Monday, 23 June 2008

Adedibu: Benevolence, Wills and Legacy

The man of the people

It is hardly 12 days since the strongman of Ibadan, Alhaji Lamidi Adedibu kicked the bucket and entered into history as a man who once lived and held sway in his community.

For all the opprobrium that could be mustered in the name of Alhaji Adedibu with his notoriety and menace, there was another element of his political base that did not find much commentary from persons like me.

Alhaji Adedibu was a community leader with his finger on the pulse in the heart of what affected people and a willingness to allocate resources to helping his community and constituency.

A benevolent benefactor

He was known as the father of Amala Politics; amala being a staple food of the Yorubas in Western Nigeria.

He made provision for the hungry, needy and destitute; be it the immediacy of food or money to meet other needs for life, health or education, his compound at Molete, in Ibadan, was always thronged with crowds who expected and received much of their benevolent benefactor.

Consequently, the man had the crowd at his beck and call, they responded to his desires in appreciation and gratitude such that they were willing volunteers to any cause he espoused – unfortunately, those causes when he called on his followers were not for the good of the community.

The scramble for the inheritance

With his death, it appears this benevolence has dried up; apparently, none of the children of the great man have decided to carry on his legacy and maintain this open house.

We can all assume they are in a squabble as to how to claim and share the inheritance and as one of the children said – the people should go and “find their level”, in other words, the gates are closed and the hungry might well go and die, they are no more our problem.

Is there another leader in town?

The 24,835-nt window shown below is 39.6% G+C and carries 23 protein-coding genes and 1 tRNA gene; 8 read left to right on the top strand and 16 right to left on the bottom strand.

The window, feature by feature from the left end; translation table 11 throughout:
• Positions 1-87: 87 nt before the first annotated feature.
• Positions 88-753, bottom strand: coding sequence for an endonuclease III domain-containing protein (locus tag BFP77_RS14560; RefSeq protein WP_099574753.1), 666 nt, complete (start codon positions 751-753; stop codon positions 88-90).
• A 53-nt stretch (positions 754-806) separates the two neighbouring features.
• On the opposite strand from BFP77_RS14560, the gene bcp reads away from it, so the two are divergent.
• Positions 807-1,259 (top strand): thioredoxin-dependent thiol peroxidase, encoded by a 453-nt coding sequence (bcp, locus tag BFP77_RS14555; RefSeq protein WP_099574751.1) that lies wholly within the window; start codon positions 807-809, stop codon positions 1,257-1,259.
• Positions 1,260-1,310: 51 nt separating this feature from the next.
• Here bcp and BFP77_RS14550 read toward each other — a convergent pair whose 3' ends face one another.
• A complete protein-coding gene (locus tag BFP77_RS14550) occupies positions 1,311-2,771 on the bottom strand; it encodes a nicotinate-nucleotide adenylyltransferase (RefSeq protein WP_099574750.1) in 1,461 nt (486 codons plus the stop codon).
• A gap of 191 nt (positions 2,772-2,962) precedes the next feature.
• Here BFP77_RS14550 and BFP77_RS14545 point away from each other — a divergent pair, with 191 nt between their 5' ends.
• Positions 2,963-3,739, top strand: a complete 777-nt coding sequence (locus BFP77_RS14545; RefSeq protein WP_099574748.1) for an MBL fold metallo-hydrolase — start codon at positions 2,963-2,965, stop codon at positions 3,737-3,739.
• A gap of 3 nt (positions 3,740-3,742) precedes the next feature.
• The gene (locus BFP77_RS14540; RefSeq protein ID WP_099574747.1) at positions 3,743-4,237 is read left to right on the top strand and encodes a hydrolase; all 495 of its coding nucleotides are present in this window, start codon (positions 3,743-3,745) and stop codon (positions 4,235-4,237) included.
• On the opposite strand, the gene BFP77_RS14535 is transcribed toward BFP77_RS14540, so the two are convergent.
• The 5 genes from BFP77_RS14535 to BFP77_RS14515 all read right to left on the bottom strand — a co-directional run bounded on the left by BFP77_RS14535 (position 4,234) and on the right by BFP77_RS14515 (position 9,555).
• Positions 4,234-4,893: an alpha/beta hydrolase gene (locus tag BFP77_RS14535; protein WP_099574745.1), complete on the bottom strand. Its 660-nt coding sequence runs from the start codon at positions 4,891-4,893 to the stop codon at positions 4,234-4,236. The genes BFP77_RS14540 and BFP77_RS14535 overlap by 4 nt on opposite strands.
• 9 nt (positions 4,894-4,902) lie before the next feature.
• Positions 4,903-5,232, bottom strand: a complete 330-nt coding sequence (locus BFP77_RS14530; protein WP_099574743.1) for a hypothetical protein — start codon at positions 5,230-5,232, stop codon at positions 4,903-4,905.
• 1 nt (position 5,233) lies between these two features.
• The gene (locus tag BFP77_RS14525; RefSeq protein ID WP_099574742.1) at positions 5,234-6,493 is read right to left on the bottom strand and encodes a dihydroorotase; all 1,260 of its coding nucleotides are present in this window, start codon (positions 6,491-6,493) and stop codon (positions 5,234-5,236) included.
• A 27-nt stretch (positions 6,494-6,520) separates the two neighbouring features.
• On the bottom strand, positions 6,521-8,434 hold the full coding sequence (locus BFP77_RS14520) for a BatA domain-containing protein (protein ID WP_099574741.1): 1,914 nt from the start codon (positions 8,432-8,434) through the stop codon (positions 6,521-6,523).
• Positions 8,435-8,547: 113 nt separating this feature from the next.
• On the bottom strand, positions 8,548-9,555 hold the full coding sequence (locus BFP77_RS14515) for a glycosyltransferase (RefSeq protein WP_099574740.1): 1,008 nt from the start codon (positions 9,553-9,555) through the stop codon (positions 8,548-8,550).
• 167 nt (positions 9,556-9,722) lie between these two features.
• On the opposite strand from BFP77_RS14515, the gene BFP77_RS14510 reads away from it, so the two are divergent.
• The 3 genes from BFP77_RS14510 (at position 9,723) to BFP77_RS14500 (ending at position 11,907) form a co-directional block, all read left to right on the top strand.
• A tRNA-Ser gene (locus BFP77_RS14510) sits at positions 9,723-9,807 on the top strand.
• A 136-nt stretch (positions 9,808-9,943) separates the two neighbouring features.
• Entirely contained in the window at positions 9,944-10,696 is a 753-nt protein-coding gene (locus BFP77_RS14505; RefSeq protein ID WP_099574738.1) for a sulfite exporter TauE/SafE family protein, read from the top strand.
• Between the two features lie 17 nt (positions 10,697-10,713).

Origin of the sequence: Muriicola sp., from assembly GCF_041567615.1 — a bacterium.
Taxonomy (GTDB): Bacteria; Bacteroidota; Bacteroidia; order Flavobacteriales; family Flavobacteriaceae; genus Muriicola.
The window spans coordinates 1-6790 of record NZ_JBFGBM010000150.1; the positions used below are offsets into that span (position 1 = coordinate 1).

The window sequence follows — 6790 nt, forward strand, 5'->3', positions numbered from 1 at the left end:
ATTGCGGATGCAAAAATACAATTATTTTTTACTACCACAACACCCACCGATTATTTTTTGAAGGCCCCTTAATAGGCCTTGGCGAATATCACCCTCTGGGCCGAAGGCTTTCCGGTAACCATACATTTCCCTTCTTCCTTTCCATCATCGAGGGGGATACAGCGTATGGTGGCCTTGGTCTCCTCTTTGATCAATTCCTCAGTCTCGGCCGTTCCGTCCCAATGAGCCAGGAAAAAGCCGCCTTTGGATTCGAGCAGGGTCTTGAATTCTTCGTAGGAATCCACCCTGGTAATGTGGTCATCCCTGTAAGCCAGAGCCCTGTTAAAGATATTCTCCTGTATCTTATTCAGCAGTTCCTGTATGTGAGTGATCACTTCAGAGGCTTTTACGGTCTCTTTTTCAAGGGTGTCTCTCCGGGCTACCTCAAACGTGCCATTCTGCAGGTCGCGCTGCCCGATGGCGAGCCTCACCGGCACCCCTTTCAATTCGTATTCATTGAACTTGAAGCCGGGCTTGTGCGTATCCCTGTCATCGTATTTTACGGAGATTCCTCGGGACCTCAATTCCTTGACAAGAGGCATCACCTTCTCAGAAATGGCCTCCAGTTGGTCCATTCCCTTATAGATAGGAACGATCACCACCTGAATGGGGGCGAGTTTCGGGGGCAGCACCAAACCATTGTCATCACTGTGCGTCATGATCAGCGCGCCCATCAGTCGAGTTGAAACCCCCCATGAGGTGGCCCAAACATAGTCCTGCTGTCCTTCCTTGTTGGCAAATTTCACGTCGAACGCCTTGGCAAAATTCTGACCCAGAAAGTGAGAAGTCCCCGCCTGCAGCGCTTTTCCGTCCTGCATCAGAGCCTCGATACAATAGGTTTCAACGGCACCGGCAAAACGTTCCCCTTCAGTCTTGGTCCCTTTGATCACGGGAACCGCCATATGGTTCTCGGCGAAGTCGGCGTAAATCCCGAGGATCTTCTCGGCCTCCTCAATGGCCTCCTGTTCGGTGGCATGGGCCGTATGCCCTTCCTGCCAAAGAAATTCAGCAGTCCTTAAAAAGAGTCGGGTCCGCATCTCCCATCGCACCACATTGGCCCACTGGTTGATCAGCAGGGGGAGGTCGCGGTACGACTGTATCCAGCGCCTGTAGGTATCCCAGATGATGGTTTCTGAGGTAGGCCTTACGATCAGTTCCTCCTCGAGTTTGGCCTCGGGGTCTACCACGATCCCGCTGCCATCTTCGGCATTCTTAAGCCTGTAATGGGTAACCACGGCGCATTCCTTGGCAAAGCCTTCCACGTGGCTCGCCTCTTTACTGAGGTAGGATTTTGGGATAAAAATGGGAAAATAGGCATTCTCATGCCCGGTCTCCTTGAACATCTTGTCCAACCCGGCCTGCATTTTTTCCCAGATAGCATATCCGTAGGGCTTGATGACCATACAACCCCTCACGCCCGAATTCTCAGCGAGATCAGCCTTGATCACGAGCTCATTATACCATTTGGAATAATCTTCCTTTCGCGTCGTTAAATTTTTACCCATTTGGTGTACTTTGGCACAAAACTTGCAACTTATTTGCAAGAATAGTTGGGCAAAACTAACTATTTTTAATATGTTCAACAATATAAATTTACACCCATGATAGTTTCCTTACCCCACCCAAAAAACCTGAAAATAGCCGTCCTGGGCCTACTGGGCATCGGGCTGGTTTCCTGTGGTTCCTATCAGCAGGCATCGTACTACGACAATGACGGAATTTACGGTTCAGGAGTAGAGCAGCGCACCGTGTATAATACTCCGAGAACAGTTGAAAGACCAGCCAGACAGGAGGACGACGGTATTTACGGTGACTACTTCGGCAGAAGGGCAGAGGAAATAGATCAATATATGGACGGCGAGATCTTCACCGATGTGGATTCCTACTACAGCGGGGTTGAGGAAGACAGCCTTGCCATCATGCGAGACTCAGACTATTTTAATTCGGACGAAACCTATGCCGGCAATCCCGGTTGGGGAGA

The people have now moved en-masse [Source – PunchNG.com] to the residence of another supposed, leader in the community, the Aare Musulumi of Yorubaland – Alhaji Azeez Arisekola-Alao, a wealthy businessman whose title suggests he is the leader of all Muslims in Yorubaland.

Leader, he sure is, but benefactor, he is not – his gates have been firmly shut against the yearning of the destitute and needy that found succour in the compound of Alhaji Adedibu in the same city of Ibadan.

I do not blame the man, not everyone has the generosity of spirit, means and ways to be benevolent to strangers or to their community even if the people do earnestly consider the person their leader - at least someone conferred this title on the man with some expectation.

Preparing for the hereafter

However, the saddest part of this story is the clearly a fault of Alhaji Adedibu and many of us who refuse to prepare for our passing by not making a will and creating a legally binding testament of what should continue after we are gone.

I doubt if Alhaji Adedibu intended for his compound to be emptied of the people who thronged him for help, it is unlikely that he would have wanted for the people he fed everyday to suddenly lose that benefit so soon after his death.

If only

If he had made a will that clearly stated his intentions to continue to be a pillar of the community through his benevolence after his death, we would not be hearing such indifferent talk from any of his children.

If he had bequeathed a sum to ensure that his people were catered for after his death, or arranged with his well-heeled supporters to continue his good work in this area, his mob of admirers who are unflatteringly called “hangers-on” would still be around to keep his memory alive and compound lively.

The absence of a clear indication of intentions after death means that there are few ready to take on the mantle of leadership that Alhaji Adedibu had in terms of ministering to the needy.

That is the sad lesson that reads as part of the life that Alhaji Lamidi Adedibu lived – it is interesting to see that the hired and crocodile-tear mourners who sang his praises at death have not backed up their deluge of encomiums with banding together to continue the work of the great man.

Such is the lip-service of those who gather to mourn but disperse when the responsibilities fall to their shoulders – for that simple reason Alhaji Lamidi Akanbi Ariyibi Adedibu would be sorely missed.

No comments: